Tzeporah Berman

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Tzeporah Berman
Tzeporah med res.jpeg
Tzeporah Berman, June, 2006
Born (1969-02-05) February 5, 1969 (age 49)
NationalityCanada
EducationRyerson University,
University of Toronto
OccupationEnvironmental activist, campaigner, writer, Adjuct Professor
Known forCo-Founder and Deputy Director, Stand.earth; Clayoquot Sound logging protests; co-director of Greenpeace International's Global Climate and Energy Program, Co-founder PowerUp Canada.
Spouse(s)Chris Hatch
Websitewww.tzeporahberman.com

Tzeporah Berman (born February 5, 1969) is a Canadian environmental activist, campaigner and writer. She is known for her role as one of the organizers of the logging blockades in Clayoquot Sound, British Columbia in 1992–93. The protest against the logging of the temperate rainforest was, at the time, the largest act of civil disobedience in Canadian history.[1] Working with Greenpeace, Berman has helped bring the clearcut logging of Canada's rainforest to international prominence. She has worked on the Great Bear Rainforest campaign, and the Boreal campaign. She is a strategic advisor on clean energy, oilsands and pipelines for many environmental, First Nations and philanthropic organizations. She has been co-director of Greenpeace International's Global Climate and Energy Program, Executive Director and Co-founder of PowerUp Canada and Co-founder and Campaign Director of ForestEthics.

In 2009, Berman served on British Columbia’s Green Energy Task Force. The task force, appointed by Premier Gordon Campbell, was charged with making recommendations on the development of renewable energy for the province. Berman was one of the experts in the environmental documentary The 11th Hour, produced by Leonardo DiCaprio. She was named as one of six Canadian nominees for the Schwab Foundation for Social Entrepreneurship social entrepreneur of the year award, one of "50 Visionaries Changing the World" in Utne Reader and as "Canada's Queen of Green" in a cover story by Readers Digest. She was included in the Royal British Columbia Museum permanent exhibit of “150 people who have changed the face of British Columbia.” In 2015 Berman served on the British Columbia Governments Climate Leadership Team and was appointed in 2016 to serve on the Alberta Governments Oil Sands Advisory Group as Co-Chair. Berman was listed of one of the 35 Most Influential Women in British Columbia by BC Business Magazine and awarded an Honorary Doctorate of Law from University of British Columbia.

Early life[edit]

Born Susanne Faye Tzeporah Berman, she grew up in London, Ontario, the third of four siblings in a middle-class Jewish family. Her father owned a small advertising company and her mother had a business that made promotional flags and pennants.[2] The family spent summers at her mother’s family's cottage in Lake of the Woods. Her father died when Berman was in her early teens and her mother died two years later. Her older sister, Corrine, who was then twenty, persuaded the authorities to allow the four children—including her other sister Wendy and younger brother Steven—to remain together until Corrine turned twenty-one and could assume legal custody.[3]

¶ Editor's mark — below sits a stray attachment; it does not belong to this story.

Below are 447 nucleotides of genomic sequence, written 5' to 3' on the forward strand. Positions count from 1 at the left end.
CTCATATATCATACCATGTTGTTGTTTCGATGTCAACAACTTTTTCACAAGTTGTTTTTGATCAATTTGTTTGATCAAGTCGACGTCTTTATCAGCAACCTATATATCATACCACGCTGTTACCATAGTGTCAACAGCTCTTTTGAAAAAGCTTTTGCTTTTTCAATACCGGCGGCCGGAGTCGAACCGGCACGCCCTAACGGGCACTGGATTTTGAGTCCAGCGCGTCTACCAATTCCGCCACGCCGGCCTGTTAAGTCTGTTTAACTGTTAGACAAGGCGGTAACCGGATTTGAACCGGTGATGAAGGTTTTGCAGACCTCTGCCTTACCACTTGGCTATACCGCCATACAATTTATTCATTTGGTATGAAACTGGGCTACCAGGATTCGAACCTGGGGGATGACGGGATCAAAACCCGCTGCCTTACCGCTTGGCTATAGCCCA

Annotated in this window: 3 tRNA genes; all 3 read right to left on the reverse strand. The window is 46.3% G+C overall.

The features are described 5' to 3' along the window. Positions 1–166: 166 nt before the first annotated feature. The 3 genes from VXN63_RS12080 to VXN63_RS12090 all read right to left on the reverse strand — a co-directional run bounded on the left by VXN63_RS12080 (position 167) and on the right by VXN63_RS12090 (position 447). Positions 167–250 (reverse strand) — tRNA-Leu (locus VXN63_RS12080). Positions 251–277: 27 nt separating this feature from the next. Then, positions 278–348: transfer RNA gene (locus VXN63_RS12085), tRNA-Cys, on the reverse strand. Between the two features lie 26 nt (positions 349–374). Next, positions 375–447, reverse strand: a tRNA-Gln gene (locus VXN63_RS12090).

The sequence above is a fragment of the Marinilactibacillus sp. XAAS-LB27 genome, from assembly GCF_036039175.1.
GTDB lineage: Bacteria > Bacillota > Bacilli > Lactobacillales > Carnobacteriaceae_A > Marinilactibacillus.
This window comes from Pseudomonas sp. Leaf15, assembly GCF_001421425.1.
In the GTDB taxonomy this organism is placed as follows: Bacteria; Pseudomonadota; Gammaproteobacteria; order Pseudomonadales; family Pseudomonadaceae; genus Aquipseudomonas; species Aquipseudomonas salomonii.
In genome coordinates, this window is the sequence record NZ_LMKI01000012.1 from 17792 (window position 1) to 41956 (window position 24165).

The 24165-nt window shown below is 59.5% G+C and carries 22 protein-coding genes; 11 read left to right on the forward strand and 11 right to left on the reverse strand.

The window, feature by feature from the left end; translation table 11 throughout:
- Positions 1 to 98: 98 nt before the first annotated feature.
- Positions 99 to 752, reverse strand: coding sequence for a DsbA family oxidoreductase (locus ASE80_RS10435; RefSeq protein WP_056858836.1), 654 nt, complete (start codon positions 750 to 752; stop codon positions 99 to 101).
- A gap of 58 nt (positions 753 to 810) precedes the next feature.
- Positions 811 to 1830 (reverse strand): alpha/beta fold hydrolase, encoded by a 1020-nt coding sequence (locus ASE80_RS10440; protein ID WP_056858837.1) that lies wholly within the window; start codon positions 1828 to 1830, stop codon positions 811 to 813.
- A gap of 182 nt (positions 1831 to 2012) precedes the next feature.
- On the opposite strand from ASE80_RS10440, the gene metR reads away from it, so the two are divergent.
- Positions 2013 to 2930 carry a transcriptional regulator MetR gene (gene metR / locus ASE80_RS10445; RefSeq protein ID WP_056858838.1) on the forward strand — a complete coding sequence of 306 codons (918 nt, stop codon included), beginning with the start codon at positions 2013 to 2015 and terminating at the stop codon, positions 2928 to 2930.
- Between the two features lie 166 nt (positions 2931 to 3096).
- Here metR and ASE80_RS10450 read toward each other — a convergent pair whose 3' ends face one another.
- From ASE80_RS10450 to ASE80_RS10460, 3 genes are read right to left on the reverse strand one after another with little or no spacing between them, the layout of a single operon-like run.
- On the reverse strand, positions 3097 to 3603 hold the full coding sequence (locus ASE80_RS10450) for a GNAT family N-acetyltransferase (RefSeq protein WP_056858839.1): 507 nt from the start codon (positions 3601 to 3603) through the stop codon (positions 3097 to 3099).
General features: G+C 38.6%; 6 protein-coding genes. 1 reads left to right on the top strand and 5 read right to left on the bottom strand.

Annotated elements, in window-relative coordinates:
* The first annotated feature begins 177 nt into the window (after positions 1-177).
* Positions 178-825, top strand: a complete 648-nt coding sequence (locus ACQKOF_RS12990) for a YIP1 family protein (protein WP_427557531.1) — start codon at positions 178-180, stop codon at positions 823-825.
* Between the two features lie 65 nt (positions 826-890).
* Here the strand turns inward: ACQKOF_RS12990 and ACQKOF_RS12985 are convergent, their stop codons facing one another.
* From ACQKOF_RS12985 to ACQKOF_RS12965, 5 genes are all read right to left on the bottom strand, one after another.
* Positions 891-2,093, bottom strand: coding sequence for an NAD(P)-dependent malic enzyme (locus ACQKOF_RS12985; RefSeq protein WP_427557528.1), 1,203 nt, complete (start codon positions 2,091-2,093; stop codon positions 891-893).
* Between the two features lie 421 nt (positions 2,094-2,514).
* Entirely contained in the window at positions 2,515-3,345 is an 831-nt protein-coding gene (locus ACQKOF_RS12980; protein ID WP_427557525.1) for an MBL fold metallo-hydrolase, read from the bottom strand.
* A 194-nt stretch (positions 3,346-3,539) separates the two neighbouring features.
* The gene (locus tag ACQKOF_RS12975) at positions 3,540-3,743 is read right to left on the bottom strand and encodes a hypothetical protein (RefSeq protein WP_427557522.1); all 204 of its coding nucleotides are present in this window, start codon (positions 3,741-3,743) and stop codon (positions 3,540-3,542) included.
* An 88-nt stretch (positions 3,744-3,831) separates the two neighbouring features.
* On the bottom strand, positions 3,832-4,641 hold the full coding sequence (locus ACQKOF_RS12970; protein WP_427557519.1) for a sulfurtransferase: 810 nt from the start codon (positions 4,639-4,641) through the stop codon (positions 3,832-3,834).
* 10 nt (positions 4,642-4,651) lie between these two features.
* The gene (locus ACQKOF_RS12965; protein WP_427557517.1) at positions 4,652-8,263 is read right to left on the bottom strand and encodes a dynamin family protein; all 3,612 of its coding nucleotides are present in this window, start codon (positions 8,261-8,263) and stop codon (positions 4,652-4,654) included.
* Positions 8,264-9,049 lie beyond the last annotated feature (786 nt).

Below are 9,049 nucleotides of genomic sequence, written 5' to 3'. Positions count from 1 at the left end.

After high school, Berman moved to Toronto to attend Ryerson University's fashion arts design program. While she was successful in design—Harry Rosen, who judged the school's final show called her a “bright light on Canada’s fashion scene”—she found a new calling and switched to environmental studies at York University.

Berman is a Professor at York University and was awarded an Honorary Doctorate in Law from the University of British Columbia.[4]

Career[edit]

In 1992, Berman travelled to the Carmanah Valley on Vancouver Island to do fieldwork on threatened seabirds. The following year when she returned to continue her survey, she found that a logging crew had clear-cut the hillside. In 1993, the Clayoquot Sound Land Use Decision had granted pulp-and-paper giant MacMillan Bloedel rights to clear cut two thirds of a 650,000 acre lowland coastal temperate rainforest—the largest of its kind in the world. Berman joined with Valerie Langer and members of Friends of Clayoquot Sound in the growing Clayoquot protests. That summer, Friends of Clayoquot Sound and Greenpeace launched blockades against the logging. Berman came to national and international attention as one of the spokespersons for the protests, which employed nonviolent civil disobedience tactics taught in a series of peace camps in Tofino and in high-profile locations such as Stanley Park in Vancouver.[5][6] The blockades lasted for five months and became the largest act of civil disobedience in Canadian history; over 850 people were arrested.[1]